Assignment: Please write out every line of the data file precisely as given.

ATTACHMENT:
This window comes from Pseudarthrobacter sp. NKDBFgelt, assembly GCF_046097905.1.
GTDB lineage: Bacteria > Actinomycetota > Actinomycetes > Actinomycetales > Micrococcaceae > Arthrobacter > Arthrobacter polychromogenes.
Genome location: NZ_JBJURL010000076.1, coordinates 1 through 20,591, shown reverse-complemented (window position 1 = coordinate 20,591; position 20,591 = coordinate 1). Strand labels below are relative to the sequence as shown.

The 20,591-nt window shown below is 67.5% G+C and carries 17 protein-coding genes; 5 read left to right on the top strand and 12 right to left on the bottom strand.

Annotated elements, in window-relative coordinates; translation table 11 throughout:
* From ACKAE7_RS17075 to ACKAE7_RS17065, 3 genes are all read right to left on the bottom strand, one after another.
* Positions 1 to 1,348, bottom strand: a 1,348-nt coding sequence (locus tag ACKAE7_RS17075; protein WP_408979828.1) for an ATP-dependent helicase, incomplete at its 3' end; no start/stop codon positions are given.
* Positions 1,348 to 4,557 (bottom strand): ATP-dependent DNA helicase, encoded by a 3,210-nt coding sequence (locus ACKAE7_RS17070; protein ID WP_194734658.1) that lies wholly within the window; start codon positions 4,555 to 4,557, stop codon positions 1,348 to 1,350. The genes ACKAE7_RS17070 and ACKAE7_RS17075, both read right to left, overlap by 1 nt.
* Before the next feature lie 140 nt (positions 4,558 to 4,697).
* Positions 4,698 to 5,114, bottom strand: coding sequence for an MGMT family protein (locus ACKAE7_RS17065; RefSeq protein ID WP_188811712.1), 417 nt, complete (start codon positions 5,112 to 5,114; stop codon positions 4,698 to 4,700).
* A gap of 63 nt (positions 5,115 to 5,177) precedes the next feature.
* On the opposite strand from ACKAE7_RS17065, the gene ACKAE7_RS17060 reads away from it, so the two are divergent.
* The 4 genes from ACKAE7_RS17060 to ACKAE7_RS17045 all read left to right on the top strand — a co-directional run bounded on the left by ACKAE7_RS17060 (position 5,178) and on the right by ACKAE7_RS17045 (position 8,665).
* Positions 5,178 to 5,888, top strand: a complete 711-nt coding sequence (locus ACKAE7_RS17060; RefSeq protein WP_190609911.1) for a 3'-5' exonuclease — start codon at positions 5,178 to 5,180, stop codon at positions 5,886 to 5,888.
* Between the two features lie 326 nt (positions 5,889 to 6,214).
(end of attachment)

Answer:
This window comes from Pseudarthrobacter sp. NKDBFgelt, assembly GCF_046097905.1.
GTDB lineage: Bacteria > Actinomycetota > Actinomycetes > Actinomycetales > Micrococcaceae > Arthrobacter > Arthrobacter polychromogenes.
Genome location: NZ_JBJURL010000076.1, coordinates 1 through 20,591, shown reverse-complemented (window position 1 = coordinate 20,591; position 20,591 = coordinate 1). Strand labels below are relative to the sequence as shown.

The 20,591-nt window shown below is 67.5% G+C and carries 17 protein-coding genes; 5 read left to right on the top strand and 12 right to left on the bottom strand.

Annotated elements, in window-relative coordinates; translation table 11 throughout:
* From ACKAE7_RS17075 to ACKAE7_RS17065, 3 genes are all read right to left on the bottom strand, one after another.
* Positions 1 to 1,348, bottom strand: a 1,348-nt coding sequence (locus tag ACKAE7_RS17075; protein WP_408979828.1) for an ATP-dependent helicase, incomplete at its 3' end; no start/stop codon positions are given.
* Positions 1,348 to 4,557 (bottom strand): ATP-dependent DNA helicase, encoded by a 3,210-nt coding sequence (locus ACKAE7_RS17070; protein ID WP_194734658.1) that lies wholly within the window; start codon positions 4,555 to 4,557, stop codon positions 1,348 to 1,350. The genes ACKAE7_RS17070 and ACKAE7_RS17075, both read right to left, overlap by 1 nt.
* Before the next feature lie 140 nt (positions 4,558 to 4,697).
* Positions 4,698 to 5,114, bottom strand: coding sequence for an MGMT family protein (locus ACKAE7_RS17065; RefSeq protein ID WP_188811712.1), 417 nt, complete (start codon positions 5,112 to 5,114; stop codon positions 4,698 to 4,700).
* A gap of 63 nt (positions 5,115 to 5,177) precedes the next feature.
* On the opposite strand from ACKAE7_RS17065, the gene ACKAE7_RS17060 reads away from it, so the two are divergent.
* The 4 genes from ACKAE7_RS17060 to ACKAE7_RS17045 all read left to right on the top strand — a co-directional run bounded on the left by ACKAE7_RS17060 (position 5,178) and on the right by ACKAE7_RS17045 (position 8,665).
* Positions 5,178 to 5,888, top strand: a complete 711-nt coding sequence (locus ACKAE7_RS17060; RefSeq protein WP_190609911.1) for a 3'-5' exonuclease — start codon at positions 5,178 to 5,180, stop codon at positions 5,886 to 5,888.
* Between the two features lie 326 nt (positions 5,889 to 6,214).